When I finally settled on my allotment plan three years ago (here is an updated version) I earmarked a space for a shed. It felt like the right place for it, on the south boundary to not cause shade for my neighbour and slightly in the shade of a tree anyway. Since that day I’ve quietly gone about growing everything around it but I never had the pennies to make it happen. Until now!
I’ve been saving up slowly, which is harder said than done while running a start-up landscape garden design studio. However, I was halfway and then in November, my parents very generously gave me the rest of the money for my birthday (and Christmas). Well, just look at how happy I am to finally have it on the plot.
It’s funny building a shed where there wasn’t anything before. After a few hours of toil, out of nowhere there is suddenly a room to stand in with doors and windows to look out of. Sheltered from the wind it felt like I’d suddenly made the allotment home with a proper structure. Of course, sheds don’t just happen.
I could have waited until spring to buy and build the shed but I really wanted somewhere to shelter in the winter, mainly in sudden downpours, so I ordered it before the onset of winter proper. On its way, I then spent two Saturdays visiting construction shops to buy slabs and sharp sand to form a proper base. Julie Penny and Catherine Crouch gave me some great advice about using wire or mesh under the base to stop rats, and Chris Ashcroft advised about wood preserver on the base first to make it last longer. A fellow allotmenteer helped me getting the base totally level and then Chris was my muscles for hire to help construct the shed. This was done over a few days because the shed was delayed arriving by five hours on the first day, arriving in the dark – all we could do was carry it dangerously through the plot and return a week later.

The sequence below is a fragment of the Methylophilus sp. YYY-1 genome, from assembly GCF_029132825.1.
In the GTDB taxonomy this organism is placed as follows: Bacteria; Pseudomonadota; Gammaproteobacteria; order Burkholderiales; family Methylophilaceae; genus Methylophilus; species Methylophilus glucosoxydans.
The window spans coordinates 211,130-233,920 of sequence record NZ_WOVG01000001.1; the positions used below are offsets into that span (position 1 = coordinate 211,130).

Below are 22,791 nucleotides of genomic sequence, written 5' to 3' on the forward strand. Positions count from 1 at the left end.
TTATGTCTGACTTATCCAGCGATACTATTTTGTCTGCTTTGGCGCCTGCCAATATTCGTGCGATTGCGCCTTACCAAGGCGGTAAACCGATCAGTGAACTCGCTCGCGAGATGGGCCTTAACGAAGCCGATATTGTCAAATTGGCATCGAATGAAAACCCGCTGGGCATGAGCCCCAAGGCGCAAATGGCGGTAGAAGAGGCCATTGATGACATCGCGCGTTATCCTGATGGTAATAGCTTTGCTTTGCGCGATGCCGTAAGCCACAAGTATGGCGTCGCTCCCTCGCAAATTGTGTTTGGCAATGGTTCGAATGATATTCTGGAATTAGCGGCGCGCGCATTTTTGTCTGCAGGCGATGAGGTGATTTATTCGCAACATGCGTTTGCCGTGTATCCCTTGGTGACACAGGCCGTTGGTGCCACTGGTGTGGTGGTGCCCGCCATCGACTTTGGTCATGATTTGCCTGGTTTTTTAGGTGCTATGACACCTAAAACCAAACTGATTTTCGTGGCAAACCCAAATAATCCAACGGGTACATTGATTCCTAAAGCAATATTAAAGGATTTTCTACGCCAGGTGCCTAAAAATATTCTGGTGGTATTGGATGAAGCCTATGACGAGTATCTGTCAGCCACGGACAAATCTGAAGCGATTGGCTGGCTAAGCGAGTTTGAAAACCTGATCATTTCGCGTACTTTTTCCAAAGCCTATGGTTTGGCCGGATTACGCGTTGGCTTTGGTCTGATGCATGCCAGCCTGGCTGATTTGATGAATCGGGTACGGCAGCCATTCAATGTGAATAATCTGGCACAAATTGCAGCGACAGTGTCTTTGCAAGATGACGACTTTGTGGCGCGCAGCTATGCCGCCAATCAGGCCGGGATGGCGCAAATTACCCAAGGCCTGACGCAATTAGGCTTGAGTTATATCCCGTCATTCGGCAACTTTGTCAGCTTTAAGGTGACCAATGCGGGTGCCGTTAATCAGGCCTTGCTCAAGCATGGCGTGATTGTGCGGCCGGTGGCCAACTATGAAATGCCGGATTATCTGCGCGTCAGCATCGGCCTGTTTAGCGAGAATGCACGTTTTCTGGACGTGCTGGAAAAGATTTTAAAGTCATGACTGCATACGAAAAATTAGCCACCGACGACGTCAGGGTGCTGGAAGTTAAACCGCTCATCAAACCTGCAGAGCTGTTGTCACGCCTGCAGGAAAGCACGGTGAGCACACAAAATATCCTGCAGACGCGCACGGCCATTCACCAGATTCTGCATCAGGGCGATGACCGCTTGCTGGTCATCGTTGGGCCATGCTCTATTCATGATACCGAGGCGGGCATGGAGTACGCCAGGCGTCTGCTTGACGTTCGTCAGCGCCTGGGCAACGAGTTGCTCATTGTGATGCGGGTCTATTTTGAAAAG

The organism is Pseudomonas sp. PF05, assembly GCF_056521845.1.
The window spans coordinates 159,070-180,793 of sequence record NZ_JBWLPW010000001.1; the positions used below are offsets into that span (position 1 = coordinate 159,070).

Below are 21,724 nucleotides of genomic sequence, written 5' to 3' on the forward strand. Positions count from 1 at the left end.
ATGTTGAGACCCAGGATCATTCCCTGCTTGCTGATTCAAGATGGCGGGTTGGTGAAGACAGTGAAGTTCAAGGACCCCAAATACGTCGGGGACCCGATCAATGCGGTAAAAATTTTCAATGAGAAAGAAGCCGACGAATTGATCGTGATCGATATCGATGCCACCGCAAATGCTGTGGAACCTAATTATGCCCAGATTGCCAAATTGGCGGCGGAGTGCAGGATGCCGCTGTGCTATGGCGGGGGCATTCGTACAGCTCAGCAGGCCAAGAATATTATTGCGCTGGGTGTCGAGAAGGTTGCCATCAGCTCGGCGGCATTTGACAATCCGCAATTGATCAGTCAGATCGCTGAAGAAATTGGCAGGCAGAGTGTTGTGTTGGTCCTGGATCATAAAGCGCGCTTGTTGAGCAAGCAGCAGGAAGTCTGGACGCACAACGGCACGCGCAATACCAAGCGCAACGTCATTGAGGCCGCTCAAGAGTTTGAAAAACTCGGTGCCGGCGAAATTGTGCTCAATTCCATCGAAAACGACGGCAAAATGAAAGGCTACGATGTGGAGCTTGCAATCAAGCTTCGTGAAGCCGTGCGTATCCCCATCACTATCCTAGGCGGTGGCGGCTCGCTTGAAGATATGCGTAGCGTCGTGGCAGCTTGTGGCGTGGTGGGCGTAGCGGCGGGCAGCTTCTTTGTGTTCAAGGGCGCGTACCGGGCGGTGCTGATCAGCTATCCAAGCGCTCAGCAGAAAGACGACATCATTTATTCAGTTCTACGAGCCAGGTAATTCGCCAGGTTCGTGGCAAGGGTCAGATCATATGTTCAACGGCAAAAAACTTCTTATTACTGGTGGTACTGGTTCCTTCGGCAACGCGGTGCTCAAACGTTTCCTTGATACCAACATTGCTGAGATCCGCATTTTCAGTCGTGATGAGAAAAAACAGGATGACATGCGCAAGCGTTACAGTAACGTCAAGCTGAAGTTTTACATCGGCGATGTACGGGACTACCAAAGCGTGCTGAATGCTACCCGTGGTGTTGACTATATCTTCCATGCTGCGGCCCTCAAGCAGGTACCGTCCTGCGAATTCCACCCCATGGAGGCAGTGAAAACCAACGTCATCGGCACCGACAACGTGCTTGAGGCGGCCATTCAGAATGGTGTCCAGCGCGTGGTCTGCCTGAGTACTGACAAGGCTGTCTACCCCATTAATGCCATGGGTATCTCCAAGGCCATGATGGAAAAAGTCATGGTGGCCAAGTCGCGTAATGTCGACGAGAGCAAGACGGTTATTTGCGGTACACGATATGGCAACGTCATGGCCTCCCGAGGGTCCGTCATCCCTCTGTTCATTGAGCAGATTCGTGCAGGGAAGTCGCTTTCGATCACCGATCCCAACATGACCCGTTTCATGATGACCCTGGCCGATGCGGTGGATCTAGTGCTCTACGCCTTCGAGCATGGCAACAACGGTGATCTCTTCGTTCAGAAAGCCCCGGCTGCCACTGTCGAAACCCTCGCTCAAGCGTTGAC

But, with perseverance through the cold damp weather it is now up! And today it was sunny enough for me to start staining it the light grey I’m aiming for. It will need a couple more coats. It’s now watertight and weather proofed though, so staining and tidying up the roof felt I can take my time over. Chris bought be a camping stove and tea flask for Christmas and I can’t wait to have my first cup of tea on the plot! I’m already thinking about growing chillis inside.
Latest posts by Jack Wallington (see all)
- On the verge of a new way of gardening: do we need to change what we grow? - July 20, 2019
- Wild patch: the challenge of a wildlife friendly allotment - July 13, 2019
- A mix of feelings - July 8, 2019